In 'The Octopus Vase', for example, the narrator encounters a woman named Veronica, to whom she is powerfully drawn, and who is subsequently the core and the catalyst of the narrative. 'A tall woman in black tights, a billowing white shirt and large dangling ear-rings was laughing louder than the rest. It was a thundering laugh, unselfconscious, uninhibited, the like of which I'd never heard from a woman. She wore her hair severely back in a French twist and her profile was striking. I could not help staring at her.' While expansive, this description is curiously indistinct. The reader must take on trust the narrator's enchantment, because the woman described could be almost anyone. This failing is one of conviction as much as of precision - whether it be Flanagan's or the reader's: ultimately Veronica does not exist, even for the duration of the story. How, then, could she continue to live in a reader's mind after the book is put down?

This is not to say that these stories are without merit. Many of them are clever, enjoyable, amusing and even wise. But for all their accomplishment, together they fall short of the great leap into any truly persuasive fictive reality.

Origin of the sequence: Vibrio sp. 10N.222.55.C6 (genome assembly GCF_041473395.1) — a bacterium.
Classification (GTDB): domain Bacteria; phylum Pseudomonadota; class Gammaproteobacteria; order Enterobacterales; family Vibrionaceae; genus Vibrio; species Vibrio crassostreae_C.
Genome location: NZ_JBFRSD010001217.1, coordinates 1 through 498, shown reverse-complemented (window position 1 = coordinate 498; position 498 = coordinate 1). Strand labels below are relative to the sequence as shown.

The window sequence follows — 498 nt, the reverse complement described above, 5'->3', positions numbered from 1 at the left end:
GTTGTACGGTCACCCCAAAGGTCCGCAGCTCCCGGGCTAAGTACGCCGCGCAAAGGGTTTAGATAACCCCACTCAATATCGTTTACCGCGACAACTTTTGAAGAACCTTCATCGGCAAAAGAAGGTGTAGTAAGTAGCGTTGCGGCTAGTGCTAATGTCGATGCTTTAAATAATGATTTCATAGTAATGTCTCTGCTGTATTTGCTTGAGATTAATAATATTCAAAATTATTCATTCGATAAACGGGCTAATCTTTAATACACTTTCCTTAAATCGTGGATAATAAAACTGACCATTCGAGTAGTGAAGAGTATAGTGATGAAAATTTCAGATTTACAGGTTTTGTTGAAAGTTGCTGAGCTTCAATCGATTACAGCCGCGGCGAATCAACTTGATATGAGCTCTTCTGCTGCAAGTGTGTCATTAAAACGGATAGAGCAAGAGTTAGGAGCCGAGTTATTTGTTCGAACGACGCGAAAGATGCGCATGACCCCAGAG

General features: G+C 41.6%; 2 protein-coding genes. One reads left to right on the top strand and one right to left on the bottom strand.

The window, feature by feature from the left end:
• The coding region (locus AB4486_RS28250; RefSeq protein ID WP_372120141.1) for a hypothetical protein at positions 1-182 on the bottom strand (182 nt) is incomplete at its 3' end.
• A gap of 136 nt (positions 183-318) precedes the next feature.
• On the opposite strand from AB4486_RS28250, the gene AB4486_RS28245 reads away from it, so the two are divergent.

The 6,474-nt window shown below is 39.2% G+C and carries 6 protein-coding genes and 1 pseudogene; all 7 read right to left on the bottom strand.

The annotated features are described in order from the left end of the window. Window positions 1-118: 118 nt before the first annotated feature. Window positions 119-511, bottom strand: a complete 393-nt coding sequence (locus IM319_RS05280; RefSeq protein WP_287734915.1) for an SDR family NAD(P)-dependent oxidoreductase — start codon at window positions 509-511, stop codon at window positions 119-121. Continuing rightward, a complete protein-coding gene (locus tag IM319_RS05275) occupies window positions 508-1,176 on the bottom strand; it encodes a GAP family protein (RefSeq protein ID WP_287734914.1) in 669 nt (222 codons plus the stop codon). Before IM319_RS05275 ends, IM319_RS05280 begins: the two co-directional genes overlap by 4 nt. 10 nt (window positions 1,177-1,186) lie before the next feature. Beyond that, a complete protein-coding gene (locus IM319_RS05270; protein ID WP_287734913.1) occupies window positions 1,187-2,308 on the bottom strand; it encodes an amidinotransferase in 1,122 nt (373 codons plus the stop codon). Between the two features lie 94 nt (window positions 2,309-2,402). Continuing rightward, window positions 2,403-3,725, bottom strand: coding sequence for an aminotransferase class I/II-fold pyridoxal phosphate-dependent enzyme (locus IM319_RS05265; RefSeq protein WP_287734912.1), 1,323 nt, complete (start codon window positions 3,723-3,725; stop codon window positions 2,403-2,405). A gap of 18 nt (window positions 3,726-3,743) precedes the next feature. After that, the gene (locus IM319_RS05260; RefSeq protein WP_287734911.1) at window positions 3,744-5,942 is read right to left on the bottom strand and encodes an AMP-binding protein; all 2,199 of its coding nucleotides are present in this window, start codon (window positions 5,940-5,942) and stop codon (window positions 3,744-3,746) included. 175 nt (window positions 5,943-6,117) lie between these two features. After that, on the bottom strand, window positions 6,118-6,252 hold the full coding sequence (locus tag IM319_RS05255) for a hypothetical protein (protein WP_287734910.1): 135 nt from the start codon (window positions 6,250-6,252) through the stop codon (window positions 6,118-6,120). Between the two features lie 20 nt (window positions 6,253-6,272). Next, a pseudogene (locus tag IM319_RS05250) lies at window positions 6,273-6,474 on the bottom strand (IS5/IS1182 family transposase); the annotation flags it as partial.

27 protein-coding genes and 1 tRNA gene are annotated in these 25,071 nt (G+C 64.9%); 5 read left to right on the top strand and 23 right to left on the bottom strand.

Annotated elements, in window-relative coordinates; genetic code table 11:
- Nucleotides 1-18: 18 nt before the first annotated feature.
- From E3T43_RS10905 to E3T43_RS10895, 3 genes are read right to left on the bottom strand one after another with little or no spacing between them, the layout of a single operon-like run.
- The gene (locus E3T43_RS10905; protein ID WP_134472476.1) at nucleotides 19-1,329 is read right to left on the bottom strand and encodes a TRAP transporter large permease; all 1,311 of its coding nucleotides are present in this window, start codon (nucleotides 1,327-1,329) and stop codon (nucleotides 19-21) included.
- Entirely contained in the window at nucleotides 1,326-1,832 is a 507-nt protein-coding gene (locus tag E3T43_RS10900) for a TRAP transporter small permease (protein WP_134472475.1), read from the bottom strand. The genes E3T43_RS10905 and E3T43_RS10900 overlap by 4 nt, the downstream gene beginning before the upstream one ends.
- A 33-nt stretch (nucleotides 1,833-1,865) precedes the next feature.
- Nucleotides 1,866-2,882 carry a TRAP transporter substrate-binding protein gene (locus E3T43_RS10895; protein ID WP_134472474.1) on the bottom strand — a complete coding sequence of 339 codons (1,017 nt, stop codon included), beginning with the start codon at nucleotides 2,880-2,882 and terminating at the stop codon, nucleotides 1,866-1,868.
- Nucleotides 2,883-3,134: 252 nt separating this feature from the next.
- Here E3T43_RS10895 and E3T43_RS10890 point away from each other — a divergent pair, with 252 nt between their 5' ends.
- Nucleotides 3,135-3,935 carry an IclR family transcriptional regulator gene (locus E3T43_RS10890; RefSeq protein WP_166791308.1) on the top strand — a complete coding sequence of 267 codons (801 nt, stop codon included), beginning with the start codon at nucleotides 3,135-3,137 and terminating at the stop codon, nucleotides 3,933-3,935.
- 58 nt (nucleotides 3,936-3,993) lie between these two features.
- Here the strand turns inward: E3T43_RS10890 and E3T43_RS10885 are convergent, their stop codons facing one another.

PROMOTED VIDEO
Arts and Entertainment
Chocolat author Joanne Harris has spoken about the financial struggles most authors face

books
Arts and Entertainment
A scene from How To Train Your Dragon 2

Review: Imaginative storytelling returns with vigour

film
Have you tried new the Independent Digital Edition apps?
Arts and Entertainment
Josh Hutcherson, Donald Sutherland and Jena Malone in Mockinjay: Part 1

film
Arts and Entertainment

film
Arts and Entertainment
Characters in the new series are based on real people, say its creators, unlike Arya and Clegane the Dog in ‘Game of Thrones’
tv
Arts and Entertainment
A waxwork of Jane Austen has been unveiled at The Jane Austen Centre in Bath

books
Arts and Entertainment
Britney Spears has been caught singing without Auto-Tune

music
Arts and Entertainment
Unless films such as Guardians of the Galaxy, pictured, can buck the trend, this summer could be the first in 13 years that not a single Hollywood blockbuster takes $300m

tv
Arts and Entertainment
Miley Cyrus has her magic LSD brain stolen in this crazy video produced with The Flaming Lips

music
Arts and Entertainment
Gay icons: Sesame Street's Bert (right) and Ernie

tv
Arts and Entertainment
Singer Robin Thicke and actress Paula Patton

music
Arts and Entertainment
The new film will be shot in the same studios as the Harry Potter films